A further enhancement, which may or may not be advantageous, depending on the use to which the protector is put, is shown in FIGS. 20 a and 20 b and consists of the provision of a slot 94 in the minor walls in order to give some flexibility to the protector around its apex. The slot 94 extends partway up each wall and is continuous from its starting point, say halfway along one wall, round past the apex to its finishing point, say halfway up the other wall. The length of the slot relative to the length of the wall and the width of the slot determines the degree of flexibility which it confers. One reason such flexibility might be an advantage is if the frame or sheet member to which the protector is to be applied is slightly wider at its corner (frame apex) than further along its walls. In such a situation it might conventionally be necessary to employ a generally slightly wider version of the protector, but there would then be the risk that, even with the bowing described in connection with FIGS. 1 and 2, for example, there would not be sufficient grip between the protector and the frame/sheet member. When a slot such as is shown in FIGS. 20 a and 20 b is employed, the grip will not be prejudiced and the frame, etc, will still be insertable into the protector, though with some resistance until the wide apex of the frame has entered the apex region of the protector, at which point the protector apex gives slightly and the protector is securely seated on the frame. There will then be two measures enhancing the protector's grip on the frame: the initial bowing of the open ends of the protector and the additional use of the slot 94.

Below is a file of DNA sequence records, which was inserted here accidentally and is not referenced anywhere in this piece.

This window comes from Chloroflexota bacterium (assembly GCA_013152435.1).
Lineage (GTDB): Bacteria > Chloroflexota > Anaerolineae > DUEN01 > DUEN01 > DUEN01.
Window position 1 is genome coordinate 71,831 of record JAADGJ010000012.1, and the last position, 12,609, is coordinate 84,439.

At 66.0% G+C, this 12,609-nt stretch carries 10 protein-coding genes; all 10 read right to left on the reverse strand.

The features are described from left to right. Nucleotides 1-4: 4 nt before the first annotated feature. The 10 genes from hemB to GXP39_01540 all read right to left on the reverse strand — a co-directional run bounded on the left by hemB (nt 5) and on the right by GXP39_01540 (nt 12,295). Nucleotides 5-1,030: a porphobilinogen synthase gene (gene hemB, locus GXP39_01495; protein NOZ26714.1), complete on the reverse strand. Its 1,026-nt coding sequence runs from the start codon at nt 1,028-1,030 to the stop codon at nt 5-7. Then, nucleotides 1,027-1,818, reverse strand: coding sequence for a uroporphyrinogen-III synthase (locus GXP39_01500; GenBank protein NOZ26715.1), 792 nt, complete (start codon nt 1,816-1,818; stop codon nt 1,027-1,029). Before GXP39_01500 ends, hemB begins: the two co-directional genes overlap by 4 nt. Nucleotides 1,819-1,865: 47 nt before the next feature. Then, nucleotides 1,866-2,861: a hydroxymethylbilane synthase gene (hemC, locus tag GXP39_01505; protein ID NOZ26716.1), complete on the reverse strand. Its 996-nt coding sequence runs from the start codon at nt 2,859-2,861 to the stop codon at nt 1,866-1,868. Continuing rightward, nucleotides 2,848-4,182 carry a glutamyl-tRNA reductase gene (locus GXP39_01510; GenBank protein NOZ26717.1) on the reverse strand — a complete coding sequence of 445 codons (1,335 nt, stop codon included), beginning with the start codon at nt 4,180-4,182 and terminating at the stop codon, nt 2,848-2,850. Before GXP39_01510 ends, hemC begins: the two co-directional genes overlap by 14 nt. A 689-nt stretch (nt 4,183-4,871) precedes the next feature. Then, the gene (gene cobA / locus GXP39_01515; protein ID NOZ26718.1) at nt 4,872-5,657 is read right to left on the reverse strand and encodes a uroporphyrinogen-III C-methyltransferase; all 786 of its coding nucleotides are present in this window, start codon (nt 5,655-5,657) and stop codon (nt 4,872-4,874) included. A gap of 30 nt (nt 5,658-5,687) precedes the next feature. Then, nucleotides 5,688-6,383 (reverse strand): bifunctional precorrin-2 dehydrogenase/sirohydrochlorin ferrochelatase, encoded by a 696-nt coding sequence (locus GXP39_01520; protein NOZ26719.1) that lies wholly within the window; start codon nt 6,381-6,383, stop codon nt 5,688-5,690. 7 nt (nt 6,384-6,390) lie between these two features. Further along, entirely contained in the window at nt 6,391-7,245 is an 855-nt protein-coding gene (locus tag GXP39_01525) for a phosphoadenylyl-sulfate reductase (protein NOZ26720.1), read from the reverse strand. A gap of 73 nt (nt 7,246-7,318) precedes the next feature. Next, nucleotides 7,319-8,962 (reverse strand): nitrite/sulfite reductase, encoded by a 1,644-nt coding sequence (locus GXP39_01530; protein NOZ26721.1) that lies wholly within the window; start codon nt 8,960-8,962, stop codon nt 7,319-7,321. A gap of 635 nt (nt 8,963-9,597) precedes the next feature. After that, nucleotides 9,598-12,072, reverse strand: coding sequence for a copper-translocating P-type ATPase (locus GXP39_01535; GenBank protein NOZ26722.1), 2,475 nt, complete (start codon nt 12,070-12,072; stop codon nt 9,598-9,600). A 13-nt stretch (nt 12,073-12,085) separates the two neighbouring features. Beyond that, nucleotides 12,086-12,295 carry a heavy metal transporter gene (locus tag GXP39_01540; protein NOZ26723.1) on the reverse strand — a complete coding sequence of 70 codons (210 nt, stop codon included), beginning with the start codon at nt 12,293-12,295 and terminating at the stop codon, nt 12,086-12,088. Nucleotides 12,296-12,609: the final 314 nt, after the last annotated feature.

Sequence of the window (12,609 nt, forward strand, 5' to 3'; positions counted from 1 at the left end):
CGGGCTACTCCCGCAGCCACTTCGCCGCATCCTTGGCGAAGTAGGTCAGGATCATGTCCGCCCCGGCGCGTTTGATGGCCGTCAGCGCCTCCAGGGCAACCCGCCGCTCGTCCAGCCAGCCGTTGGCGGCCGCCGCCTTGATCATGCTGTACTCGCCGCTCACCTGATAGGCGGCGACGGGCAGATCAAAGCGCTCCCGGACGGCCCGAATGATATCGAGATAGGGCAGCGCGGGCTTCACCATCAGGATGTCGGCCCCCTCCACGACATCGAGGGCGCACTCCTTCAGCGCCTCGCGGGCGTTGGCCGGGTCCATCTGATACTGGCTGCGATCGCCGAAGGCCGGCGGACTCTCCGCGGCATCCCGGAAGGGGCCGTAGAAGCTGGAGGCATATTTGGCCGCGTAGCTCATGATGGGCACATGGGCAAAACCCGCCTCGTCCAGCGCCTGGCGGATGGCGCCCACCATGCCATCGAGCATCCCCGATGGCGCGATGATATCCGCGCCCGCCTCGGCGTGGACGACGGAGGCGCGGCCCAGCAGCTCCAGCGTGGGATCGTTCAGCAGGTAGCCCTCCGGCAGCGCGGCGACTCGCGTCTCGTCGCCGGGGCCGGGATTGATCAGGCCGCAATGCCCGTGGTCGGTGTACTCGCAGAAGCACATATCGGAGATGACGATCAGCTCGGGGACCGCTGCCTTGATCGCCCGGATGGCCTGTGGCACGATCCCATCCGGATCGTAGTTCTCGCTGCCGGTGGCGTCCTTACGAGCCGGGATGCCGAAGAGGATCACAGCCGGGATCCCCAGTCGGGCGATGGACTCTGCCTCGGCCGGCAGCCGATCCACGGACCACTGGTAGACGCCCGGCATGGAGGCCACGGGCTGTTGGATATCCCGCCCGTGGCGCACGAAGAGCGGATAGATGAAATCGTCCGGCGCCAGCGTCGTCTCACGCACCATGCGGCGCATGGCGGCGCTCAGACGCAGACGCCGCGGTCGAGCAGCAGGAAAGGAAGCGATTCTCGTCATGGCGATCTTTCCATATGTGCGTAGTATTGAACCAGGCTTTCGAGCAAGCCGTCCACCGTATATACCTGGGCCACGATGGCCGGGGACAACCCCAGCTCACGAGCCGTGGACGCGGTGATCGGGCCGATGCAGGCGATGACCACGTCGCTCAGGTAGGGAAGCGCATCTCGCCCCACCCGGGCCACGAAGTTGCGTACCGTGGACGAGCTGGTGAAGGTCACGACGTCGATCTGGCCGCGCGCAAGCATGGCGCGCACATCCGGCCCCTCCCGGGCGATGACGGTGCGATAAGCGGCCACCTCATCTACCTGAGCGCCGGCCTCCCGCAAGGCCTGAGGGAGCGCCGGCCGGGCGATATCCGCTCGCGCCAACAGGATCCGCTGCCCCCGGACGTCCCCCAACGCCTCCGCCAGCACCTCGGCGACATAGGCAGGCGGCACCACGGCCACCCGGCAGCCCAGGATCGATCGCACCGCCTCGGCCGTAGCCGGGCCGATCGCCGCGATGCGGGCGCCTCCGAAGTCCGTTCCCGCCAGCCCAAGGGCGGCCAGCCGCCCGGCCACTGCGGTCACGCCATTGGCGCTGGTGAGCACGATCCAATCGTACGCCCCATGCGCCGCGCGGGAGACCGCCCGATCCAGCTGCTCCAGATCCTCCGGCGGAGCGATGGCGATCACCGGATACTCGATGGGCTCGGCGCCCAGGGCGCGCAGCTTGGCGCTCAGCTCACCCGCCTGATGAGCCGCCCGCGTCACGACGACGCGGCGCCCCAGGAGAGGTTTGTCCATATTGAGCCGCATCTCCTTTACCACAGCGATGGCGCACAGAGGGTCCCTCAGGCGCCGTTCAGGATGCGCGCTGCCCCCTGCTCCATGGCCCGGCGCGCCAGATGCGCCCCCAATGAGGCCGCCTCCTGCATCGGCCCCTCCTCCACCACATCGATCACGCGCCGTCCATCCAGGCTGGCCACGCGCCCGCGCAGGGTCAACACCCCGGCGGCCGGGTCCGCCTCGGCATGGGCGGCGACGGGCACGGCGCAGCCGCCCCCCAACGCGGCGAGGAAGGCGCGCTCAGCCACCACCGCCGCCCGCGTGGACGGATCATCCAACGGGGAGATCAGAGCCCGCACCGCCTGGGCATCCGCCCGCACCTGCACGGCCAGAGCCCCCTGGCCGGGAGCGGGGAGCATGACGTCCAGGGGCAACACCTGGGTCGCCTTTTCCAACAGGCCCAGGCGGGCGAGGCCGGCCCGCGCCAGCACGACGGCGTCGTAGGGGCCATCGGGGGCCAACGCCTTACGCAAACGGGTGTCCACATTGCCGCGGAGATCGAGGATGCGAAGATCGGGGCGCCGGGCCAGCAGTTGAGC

In FIG. 21 there is illustrated an arrangement in which a mirror 60 with wooden or other backing is equipped at each of its corners with any of the protectors hereinbefore described and in which the protectors are supplied with a small hole 61 in a suitable location, e.g. at a point on their backward facing major surface (FIG. 21 is a rear view). If now a strong filament such as a thin twine or similar (fishing line is envisaged as being particularly suitable in this application) is passed through the four holes and completed as a closed loop, the mirror may be hung upon a wall or other vertical surface at a point 62, whereupon the action of hanging the mirror will also cause a tightening of the four protectors against the corners of the mirror, thereby securing it effectively against being dislodged and damaged.